Our March Non-Fiction Book of the Month, MRS ROBINSON'S DISGRACE, is a real-life Madame Bovary story. Isabella Robinson is a frustrated Victorian wife, her mind bursting with philosophical and political ideas, yet her life strictly curtailed by rigid social expectations and patriarchal laws. She turns to her private diary for solace, also recording her growing feelings towards a gentle young doctor...
When her husband discovers Isabella's journal, describing not only secret trysts but also her innermost desires and fantasies, he brings it to the divorce court as evidence. Her private life is sensationally picked over across the nation, amid accusations of hysteria, insanity and moral degradation.
Kate Summerscale is the author of the number one best-selling The Suspicions of Mr Whicher, winner of the Samuel Johnson Prize, winner of the Galaxy British Book of the Year Award, a Richard and Judy Book Club pick and adapted into a major ITV drama.
We'll post on here when all the copies have gone. If you're not lucky enough to bag one of the free books, you can always get your paperback or Kindle version here.
When you've read your copy, please come and discuss the book throughout the month and share your thoughts on Isabella, Victorian morals and Kate Summerscale's creative style. Looking forward to seeing you all here...
I asked for this book for Christmas and got round to reading it in early Feb - so a bit hazy on the detail.
I really enjoyed reading the book and got through it very quickly. There were parts of it that went into a bit too much detail, where perhaps the author felt "I've done the research so I'm bloody well going to get this into the book."
What was most striking was the section about the court case and other cases being dealt with around the same time: it is astounding how far women's rights and public perceptions have moved in a relatively short space of time (in the affluent West, at least). It made me hopeful that in other parts of the world, where women are still treated as chattels and it is perfectly acceptable and even commendable to beat them for any 'wrong' behaviour, things might change too.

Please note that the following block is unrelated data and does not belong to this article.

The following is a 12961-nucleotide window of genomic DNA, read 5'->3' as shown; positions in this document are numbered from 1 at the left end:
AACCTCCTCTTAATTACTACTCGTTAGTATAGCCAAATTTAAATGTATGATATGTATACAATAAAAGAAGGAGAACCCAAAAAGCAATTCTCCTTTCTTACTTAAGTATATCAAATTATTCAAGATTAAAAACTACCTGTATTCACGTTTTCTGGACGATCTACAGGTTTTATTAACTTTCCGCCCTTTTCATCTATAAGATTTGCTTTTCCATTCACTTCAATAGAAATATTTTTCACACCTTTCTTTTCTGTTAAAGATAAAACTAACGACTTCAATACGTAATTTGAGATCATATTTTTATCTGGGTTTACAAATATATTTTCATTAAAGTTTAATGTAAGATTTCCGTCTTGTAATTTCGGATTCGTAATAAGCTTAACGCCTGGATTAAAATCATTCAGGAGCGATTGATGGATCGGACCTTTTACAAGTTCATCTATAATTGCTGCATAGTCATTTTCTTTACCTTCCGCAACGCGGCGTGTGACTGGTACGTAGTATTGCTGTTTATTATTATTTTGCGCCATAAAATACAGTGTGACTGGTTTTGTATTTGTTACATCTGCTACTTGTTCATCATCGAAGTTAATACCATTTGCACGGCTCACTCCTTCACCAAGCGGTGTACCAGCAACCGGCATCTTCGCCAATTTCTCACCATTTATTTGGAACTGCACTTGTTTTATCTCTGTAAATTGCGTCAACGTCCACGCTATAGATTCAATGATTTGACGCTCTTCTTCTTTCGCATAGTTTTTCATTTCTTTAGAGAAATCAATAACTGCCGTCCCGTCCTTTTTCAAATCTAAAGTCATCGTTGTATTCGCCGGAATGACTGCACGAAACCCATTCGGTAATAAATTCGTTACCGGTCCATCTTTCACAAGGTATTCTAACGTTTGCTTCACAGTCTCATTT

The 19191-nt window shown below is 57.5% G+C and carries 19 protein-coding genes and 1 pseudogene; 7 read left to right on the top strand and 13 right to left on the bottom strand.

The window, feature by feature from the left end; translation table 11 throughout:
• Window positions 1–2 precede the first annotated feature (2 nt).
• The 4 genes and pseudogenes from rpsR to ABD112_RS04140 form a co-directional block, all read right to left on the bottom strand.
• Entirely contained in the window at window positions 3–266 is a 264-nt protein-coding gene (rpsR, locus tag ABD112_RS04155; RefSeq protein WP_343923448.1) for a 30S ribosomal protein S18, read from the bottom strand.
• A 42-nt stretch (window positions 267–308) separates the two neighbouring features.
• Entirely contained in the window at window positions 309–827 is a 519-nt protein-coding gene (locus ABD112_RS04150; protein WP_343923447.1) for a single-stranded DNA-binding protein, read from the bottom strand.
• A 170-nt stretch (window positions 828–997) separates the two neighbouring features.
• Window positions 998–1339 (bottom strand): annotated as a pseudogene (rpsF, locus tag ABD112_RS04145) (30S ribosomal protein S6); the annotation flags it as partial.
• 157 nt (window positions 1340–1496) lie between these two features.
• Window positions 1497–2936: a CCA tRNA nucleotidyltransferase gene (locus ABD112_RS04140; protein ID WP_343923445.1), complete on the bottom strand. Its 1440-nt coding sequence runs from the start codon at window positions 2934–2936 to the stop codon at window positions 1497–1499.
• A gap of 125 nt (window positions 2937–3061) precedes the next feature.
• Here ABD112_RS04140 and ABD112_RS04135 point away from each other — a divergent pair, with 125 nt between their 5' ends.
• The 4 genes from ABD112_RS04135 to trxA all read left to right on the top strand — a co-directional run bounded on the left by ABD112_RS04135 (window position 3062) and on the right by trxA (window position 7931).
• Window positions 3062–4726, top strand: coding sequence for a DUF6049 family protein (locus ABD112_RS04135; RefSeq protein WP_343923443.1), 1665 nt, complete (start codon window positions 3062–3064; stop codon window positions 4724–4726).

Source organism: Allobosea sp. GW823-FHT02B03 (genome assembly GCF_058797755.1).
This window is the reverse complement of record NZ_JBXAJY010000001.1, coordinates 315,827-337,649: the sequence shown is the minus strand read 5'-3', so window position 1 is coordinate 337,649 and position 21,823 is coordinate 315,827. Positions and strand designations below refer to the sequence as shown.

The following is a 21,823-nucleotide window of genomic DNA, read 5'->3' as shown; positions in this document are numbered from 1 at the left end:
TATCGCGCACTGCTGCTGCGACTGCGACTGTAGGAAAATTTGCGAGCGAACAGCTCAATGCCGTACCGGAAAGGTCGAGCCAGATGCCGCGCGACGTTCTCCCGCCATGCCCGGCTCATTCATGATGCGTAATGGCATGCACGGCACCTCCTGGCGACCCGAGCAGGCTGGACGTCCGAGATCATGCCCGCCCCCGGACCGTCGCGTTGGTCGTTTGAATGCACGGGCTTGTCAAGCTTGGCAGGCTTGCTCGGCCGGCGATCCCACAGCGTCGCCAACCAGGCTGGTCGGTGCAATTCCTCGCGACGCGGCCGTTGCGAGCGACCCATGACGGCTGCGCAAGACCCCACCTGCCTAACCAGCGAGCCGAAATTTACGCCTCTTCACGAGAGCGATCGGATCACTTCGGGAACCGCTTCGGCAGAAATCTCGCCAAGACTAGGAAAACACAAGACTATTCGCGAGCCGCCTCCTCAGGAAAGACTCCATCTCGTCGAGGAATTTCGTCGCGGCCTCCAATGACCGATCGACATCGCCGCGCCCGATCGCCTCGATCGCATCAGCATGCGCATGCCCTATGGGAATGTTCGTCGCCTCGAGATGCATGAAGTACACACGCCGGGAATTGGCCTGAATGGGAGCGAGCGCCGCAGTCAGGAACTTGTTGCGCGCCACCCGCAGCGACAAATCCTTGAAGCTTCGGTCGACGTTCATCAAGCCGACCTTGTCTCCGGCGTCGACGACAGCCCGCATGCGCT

But it also made me very aware of the fact that our freedoms are hard-won and under constant pressure. See this article: woman gets fired for pre-marital sex, and her job is then offered to her boyfriend.
I was lucky enough to get one of the free copies-a week after I had bought my own lol! so have given one away.
I really enjoyed this book and it as obvious that the author had done her homework. However I was puzzled as to whether or not we were meant to believe isabella's version of events?-she seemed to fall in lust with every man tht crossed her path
I would have liked to have heard more about the doctors brother who faked his own death and then wrote a sexual health book-thats sounds like a very good story in its own right!
At first I found Isabella's depression and whining a bit irritating, but I got more interested and really enjoyed the parts about the court case.The complete dominance of the husband in a marriage was shocking.
Summerscale writes very well and doesn't let the story get bogged down in detail. I'm going to look out for her other books.
I enjoyed reading it, but initially was a bit confused about the chain of events. Shocking that Mr Robinsons' infidelity was perfectly acceptable and brushed under the carpet, but that her 'liaisons' were not. I did end up being quite conflicted as to whether there was actually any real sexual activity between Isabella and her objects of desire, or whether it was more a case of her perception of things/overactive imagination.
It does bring home how far we have progressed with equality, but as Limburgs said above, how hard that battle was. And in fact, if that battle has yet been fully won.